Mizzou Botanic Garden Cuts Down Pear Tree & Takes the Pledge to Stop the Spread of Invasive Plants

The Missouri Invasive Plant Task Force, a resource of the Grow Native! program, invites communities, campuses, businesses and other entities to follow Mizzou Botanic Garden’s example and take the pledge to control the spread invasive species on their property.

Jefferson City, MO (September 28, 2018)—This morning, the first of eight Callery pear trees on the Columbia campus of the University of Missouri was cut down—not by vandals, but by university officials. During the invasive plant awareness and educational event, officials not only removed the invasive, non-native tree, but also signed a pledge signaling the Mizzou Botanic Garden’s continued commitment to control other invasive plant species on campus. The remaining seven trees will be removed the week of Oct. 1, 2018.

            “These pear trees, located in the College of Agriculture, Food and Natural Resources (CAFNR) courtyard, were planted in 1998 as part of the landscaping for the new Anheuser-Busch Natural Resources Building for their profusion of spring blossoms and brilliant fall foliage,” said Pete Millier, Director of Mizzou Botanic Garden, a designation for the campus. “Now, however, we know better,” said Millier, “and the Mizzou Botanic Garden is committed to stopping the spread of this pretty but highly invasive tree and other non-native invasive plants that threaten native biodiversity and are problematic for farmers and other landowners. We are proud to have taken this step, and to be the first entity in the state to have signed the Missouri Invasive Plant Task Force pledge to stop the spread of invasive species.” For more than two years, Mizzou Botanic Garden has carried out other invasive plant projects, including the removal of five Callery pear trees at the Memorial Union, replacing them with non-invasive trees, and the organization of a mass bush honeysuckle/winter creeper removal along a portion of Flat Branch Creek.

“Mizzou Botanic Garden is to be commended for publicly demonstrating its dedicated effort to stopping the spread of invasive plants,” said Carol Davit, Executive Director of the Missouri Prairie Foundation, the nonprofit conservation organization and land trust that operates the Grow Native! program, and serves as Chair of the program’s Missouri Invasive Plant Task Force (MoIP), a multi-disciplinary, multi-agency group working as a united front to foster greater statewide early detection and control of invasive plants. “We invite other educational institutions, corporate campuses, municipalities, neighborhood associations, and other entities to take the pledge as well to signal their commitment to joining the fight to control invasive plants and mitigate the serious threats they pose.”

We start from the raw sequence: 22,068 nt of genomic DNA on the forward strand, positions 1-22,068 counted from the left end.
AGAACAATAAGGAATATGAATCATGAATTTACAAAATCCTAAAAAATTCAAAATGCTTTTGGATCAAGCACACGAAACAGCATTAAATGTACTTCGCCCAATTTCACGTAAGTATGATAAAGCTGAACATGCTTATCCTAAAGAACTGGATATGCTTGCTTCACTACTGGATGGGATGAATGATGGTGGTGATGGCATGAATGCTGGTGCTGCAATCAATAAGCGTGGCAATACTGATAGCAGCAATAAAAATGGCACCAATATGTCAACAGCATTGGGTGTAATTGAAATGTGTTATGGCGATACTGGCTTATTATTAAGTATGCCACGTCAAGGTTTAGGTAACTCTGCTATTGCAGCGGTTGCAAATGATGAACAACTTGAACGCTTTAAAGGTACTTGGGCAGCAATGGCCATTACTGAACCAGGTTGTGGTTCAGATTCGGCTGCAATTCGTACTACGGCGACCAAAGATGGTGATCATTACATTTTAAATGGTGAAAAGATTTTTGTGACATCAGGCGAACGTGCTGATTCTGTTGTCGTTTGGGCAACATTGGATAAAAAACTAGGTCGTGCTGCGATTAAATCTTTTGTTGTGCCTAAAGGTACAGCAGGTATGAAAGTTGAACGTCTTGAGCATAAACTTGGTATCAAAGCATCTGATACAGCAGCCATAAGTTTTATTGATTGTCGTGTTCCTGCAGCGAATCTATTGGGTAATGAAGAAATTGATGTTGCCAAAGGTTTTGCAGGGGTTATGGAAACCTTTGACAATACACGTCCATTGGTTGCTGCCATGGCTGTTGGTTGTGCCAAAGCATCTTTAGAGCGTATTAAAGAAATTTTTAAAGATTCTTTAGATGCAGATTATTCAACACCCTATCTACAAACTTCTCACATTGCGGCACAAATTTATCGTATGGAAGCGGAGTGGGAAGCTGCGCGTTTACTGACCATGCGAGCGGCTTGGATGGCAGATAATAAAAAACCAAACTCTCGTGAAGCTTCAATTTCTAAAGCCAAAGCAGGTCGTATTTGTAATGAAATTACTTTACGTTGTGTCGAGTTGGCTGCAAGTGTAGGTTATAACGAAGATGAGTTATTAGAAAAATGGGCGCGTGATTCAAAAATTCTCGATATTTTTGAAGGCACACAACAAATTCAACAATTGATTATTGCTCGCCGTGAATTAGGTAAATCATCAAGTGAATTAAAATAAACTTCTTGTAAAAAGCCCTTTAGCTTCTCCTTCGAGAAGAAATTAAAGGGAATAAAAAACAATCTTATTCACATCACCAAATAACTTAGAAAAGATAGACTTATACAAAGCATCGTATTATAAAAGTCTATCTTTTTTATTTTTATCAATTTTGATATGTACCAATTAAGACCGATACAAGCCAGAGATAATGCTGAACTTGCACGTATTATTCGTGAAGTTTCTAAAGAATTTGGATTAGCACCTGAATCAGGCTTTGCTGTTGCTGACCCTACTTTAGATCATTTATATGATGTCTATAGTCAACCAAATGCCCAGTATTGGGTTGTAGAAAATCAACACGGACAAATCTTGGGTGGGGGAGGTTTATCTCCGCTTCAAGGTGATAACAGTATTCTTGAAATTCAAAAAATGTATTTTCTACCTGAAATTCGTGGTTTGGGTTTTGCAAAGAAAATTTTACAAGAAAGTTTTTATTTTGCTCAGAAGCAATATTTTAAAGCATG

MoIP Task Force members developed the pledge with a number of benefits in mind. First, it lets the stakeholders of a campus, business, community, or other entity who may be concerned with invasive plants on that property know that the entity, by taking the pledge, has committed to developing a plan and dedicating resources to the control of invasive plant species. Second, it helps stakeholders understand that controlling invasive plants on that property will take time. Additionally, when a community or other entity lets its stakeholders know it has signed the pledge, it provides an opportunity for stakeholders to get involved in the effort.

“Invasive plants are serious threats to Missouri’s native ecosystems, as well as many native plants and animals, the built environment, and many facets of the state’s economy, including cattle production, the timber industry, and many aspects of outdoor recreation, including fishing and hunting industries,” said Davit. “Missouri will control invasive species only with the concerted efforts of many entities, including private citizens working together. Our state is a long-time, nationwide leader in natural resource conservation, and by leading in invasive plant control as well, we can further safeguard Missouri’s habitats, fish, wildlife, and other cherished aspects of our natural heritage.”

            Entities wishing to sign the pledge may do so via a Google form available at www.moinvasives.org. The Missouri Invasive Plant Task Force (MoIP) can also provide a pledge document suitable for signing ceremonies and framing. Many resources on the identification and control of invasive plants, including native alternatives to invasive plants, are available from MoIP as well.